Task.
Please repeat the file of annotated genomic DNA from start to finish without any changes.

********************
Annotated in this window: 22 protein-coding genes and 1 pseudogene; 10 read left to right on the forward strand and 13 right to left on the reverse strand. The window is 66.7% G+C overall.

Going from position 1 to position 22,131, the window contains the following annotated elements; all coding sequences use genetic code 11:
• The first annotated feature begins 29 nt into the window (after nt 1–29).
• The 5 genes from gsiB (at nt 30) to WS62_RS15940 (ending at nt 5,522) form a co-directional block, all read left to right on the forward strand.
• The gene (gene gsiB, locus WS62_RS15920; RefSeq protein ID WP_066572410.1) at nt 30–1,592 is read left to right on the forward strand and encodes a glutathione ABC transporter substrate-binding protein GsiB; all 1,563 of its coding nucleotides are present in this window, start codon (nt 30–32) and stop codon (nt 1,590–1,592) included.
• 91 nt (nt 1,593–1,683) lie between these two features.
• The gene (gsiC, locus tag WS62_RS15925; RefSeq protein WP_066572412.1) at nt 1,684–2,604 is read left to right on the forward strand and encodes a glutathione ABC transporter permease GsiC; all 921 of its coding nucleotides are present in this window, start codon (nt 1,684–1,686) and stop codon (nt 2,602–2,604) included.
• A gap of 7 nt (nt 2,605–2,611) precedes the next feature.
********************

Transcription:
Annotated in this window: 22 protein-coding genes and 1 pseudogene; 10 read left to right on the forward strand and 13 right to left on the reverse strand. The window is 66.7% G+C overall.

Going from position 1 to position 22,131, the window contains the following annotated elements; all coding sequences use genetic code 11:
• The first annotated feature begins 29 nt into the window (after nt 1–29).
• The 5 genes from gsiB (at nt 30) to WS62_RS15940 (ending at nt 5,522) form a co-directional block, all read left to right on the forward strand.
• The gene (gene gsiB, locus WS62_RS15920; RefSeq protein ID WP_066572410.1) at nt 30–1,592 is read left to right on the forward strand and encodes a glutathione ABC transporter substrate-binding protein GsiB; all 1,563 of its coding nucleotides are present in this window, start codon (nt 30–32) and stop codon (nt 1,590–1,592) included.
• 91 nt (nt 1,593–1,683) lie between these two features.
• The gene (gsiC, locus tag WS62_RS15925; RefSeq protein WP_066572412.1) at nt 1,684–2,604 is read left to right on the forward strand and encodes a glutathione ABC transporter permease GsiC; all 921 of its coding nucleotides are present in this window, start codon (nt 1,684–1,686) and stop codon (nt 2,602–2,604) included.
• A gap of 7 nt (nt 2,605–2,611) precedes the next feature.